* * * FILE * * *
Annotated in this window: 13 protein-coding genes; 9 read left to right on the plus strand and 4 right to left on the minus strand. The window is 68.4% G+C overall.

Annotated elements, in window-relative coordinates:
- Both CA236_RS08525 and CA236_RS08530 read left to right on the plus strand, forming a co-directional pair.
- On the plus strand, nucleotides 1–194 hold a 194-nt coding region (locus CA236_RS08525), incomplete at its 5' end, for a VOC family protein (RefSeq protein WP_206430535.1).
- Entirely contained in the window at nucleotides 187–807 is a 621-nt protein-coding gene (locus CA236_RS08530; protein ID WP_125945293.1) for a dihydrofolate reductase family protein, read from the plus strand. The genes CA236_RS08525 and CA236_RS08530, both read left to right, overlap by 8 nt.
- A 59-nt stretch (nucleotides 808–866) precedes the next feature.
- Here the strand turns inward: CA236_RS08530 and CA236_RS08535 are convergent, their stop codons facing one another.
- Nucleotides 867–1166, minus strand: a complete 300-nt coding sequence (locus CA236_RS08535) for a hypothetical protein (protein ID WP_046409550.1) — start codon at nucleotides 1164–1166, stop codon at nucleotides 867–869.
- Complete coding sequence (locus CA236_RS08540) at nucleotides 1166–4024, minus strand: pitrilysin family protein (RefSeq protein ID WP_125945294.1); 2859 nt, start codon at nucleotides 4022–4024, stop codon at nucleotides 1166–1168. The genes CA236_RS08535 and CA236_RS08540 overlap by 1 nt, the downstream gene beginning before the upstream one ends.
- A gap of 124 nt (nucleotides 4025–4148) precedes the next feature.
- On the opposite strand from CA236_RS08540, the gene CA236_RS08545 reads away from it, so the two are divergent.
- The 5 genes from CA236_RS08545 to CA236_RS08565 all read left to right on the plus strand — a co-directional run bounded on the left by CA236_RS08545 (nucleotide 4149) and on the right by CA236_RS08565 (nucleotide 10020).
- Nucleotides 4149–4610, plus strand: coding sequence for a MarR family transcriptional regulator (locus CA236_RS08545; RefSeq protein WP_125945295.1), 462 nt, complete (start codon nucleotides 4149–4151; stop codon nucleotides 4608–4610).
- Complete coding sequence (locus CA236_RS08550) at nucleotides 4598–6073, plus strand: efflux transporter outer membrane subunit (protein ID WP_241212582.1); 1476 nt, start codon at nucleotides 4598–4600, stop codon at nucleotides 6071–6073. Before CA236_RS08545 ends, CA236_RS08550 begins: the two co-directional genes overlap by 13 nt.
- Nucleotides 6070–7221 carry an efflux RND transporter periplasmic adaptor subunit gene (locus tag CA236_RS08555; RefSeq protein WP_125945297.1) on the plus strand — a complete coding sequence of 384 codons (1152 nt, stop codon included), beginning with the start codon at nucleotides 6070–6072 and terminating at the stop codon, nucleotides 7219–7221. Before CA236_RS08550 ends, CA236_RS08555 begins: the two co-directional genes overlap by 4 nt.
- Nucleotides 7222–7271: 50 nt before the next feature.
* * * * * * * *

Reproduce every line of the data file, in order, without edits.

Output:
Annotated in this window: 13 protein-coding genes; 9 read left to right on the plus strand and 4 right to left on the minus strand. The window is 68.4% G+C overall.

Annotated elements, in window-relative coordinates:
- Both CA236_RS08525 and CA236_RS08530 read left to right on the plus strand, forming a co-directional pair.
- On the plus strand, nucleotides 1–194 hold a 194-nt coding region (locus CA236_RS08525), incomplete at its 5' end, for a VOC family protein (RefSeq protein WP_206430535.1).
- Entirely contained in the window at nucleotides 187–807 is a 621-nt protein-coding gene (locus CA236_RS08530; protein ID WP_125945293.1) for a dihydrofolate reductase family protein, read from the plus strand. The genes CA236_RS08525 and CA236_RS08530, both read left to right, overlap by 8 nt.
- A 59-nt stretch (nucleotides 808–866) precedes the next feature.
- Here the strand turns inward: CA236_RS08530 and CA236_RS08535 are convergent, their stop codons facing one another.
- Nucleotides 867–1166, minus strand: a complete 300-nt coding sequence (locus CA236_RS08535) for a hypothetical protein (protein ID WP_046409550.1) — start codon at nucleotides 1164–1166, stop codon at nucleotides 867–869.
- Complete coding sequence (locus CA236_RS08540) at nucleotides 1166–4024, minus strand: pitrilysin family protein (RefSeq protein ID WP_125945294.1); 2859 nt, start codon at nucleotides 4022–4024, stop codon at nucleotides 1166–1168. The genes CA236_RS08535 and CA236_RS08540 overlap by 1 nt, the downstream gene beginning before the upstream one ends.
- A gap of 124 nt (nucleotides 4025–4148) precedes the next feature.
- On the opposite strand from CA236_RS08540, the gene CA236_RS08545 reads away from it, so the two are divergent.
- The 5 genes from CA236_RS08545 to CA236_RS08565 all read left to right on the plus strand — a co-directional run bounded on the left by CA236_RS08545 (nucleotide 4149) and on the right by CA236_RS08565 (nucleotide 10020).
- Nucleotides 4149–4610, plus strand: coding sequence for a MarR family transcriptional regulator (locus CA236_RS08545; RefSeq protein WP_125945295.1), 462 nt, complete (start codon nucleotides 4149–4151; stop codon nucleotides 4608–4610).
- Complete coding sequence (locus CA236_RS08550) at nucleotides 4598–6073, plus strand: efflux transporter outer membrane subunit (protein ID WP_241212582.1); 1476 nt, start codon at nucleotides 4598–4600, stop codon at nucleotides 6071–6073. Before CA236_RS08545 ends, CA236_RS08550 begins: the two co-directional genes overlap by 13 nt.
- Nucleotides 6070–7221 carry an efflux RND transporter periplasmic adaptor subunit gene (locus tag CA236_RS08555; RefSeq protein WP_125945297.1) on the plus strand — a complete coding sequence of 384 codons (1152 nt, stop codon included), beginning with the start codon at nucleotides 6070–6072 and terminating at the stop codon, nucleotides 7219–7221. Before CA236_RS08550 ends, CA236_RS08555 begins: the two co-directional genes overlap by 4 nt.
- Nucleotides 7222–7271: 50 nt before the next feature.